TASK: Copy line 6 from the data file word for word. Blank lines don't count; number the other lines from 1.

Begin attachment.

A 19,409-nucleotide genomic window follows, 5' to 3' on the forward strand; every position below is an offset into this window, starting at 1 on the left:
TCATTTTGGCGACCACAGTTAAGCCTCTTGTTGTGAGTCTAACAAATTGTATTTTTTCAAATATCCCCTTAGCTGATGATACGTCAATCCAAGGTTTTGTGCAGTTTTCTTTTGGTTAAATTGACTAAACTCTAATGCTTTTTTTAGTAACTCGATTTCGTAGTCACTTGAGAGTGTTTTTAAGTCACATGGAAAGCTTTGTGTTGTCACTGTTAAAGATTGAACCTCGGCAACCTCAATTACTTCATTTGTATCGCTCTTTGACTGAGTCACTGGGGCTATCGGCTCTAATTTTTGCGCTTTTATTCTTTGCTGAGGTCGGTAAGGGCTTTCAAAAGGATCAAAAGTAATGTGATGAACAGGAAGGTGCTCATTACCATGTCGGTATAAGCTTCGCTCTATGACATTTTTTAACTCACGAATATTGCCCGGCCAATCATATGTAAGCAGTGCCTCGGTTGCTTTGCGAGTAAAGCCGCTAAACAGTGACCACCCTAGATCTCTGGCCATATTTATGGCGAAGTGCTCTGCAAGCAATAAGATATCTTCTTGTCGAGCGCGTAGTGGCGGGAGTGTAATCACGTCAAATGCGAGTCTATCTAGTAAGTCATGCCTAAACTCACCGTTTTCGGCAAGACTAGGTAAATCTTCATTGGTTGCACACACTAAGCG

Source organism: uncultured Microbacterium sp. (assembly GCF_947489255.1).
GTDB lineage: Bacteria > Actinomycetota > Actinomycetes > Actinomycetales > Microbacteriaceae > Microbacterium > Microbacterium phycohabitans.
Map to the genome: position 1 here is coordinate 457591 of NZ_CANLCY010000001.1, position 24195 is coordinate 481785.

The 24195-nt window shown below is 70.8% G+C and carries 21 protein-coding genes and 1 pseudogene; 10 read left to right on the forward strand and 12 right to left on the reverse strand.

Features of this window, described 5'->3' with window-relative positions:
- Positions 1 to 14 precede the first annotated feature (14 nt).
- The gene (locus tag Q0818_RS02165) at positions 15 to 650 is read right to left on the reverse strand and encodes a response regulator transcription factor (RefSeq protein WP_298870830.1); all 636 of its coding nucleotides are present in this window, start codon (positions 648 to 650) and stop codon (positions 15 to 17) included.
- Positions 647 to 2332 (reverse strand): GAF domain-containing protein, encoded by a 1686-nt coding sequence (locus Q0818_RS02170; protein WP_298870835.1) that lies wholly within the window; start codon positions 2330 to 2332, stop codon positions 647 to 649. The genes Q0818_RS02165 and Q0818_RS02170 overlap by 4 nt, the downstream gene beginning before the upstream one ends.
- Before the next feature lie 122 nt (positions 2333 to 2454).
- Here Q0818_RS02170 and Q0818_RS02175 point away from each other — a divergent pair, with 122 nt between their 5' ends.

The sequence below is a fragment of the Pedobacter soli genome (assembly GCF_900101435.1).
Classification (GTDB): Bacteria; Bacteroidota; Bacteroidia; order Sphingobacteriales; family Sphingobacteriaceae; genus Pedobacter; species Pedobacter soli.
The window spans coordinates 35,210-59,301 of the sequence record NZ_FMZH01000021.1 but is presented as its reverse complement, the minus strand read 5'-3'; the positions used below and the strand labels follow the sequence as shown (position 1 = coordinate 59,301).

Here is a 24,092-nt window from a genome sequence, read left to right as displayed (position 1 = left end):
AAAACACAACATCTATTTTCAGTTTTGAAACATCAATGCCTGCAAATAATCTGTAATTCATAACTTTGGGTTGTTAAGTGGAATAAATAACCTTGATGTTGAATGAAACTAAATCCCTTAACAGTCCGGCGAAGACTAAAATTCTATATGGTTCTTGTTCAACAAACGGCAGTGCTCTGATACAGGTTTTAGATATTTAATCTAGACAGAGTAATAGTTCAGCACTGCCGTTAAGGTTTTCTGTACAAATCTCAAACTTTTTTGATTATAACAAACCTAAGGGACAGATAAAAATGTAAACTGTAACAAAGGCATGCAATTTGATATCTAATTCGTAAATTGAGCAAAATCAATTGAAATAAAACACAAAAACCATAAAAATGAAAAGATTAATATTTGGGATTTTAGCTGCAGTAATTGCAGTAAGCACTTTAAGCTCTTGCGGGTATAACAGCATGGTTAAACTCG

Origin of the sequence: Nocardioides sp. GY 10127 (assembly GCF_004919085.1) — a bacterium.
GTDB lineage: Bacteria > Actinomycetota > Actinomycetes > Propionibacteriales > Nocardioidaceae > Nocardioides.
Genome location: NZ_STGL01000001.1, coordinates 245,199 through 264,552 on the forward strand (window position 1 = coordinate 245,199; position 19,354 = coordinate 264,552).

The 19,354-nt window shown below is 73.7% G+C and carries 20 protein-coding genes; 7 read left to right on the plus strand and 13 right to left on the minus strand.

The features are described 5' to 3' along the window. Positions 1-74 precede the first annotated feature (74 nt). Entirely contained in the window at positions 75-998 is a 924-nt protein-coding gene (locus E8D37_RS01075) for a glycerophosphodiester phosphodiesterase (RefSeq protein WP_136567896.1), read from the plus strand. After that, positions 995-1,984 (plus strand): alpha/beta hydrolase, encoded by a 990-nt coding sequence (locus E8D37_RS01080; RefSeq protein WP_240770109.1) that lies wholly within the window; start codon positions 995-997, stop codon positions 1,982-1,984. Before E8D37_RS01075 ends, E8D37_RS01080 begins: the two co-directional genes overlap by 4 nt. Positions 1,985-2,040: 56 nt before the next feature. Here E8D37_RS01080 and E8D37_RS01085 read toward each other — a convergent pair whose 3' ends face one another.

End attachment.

The 24195-nt window shown below is 70.8% G+C and carries 21 protein-coding genes and 1 pseudogene; 10 read left to right on the forward strand and 12 right to left on the reverse strand.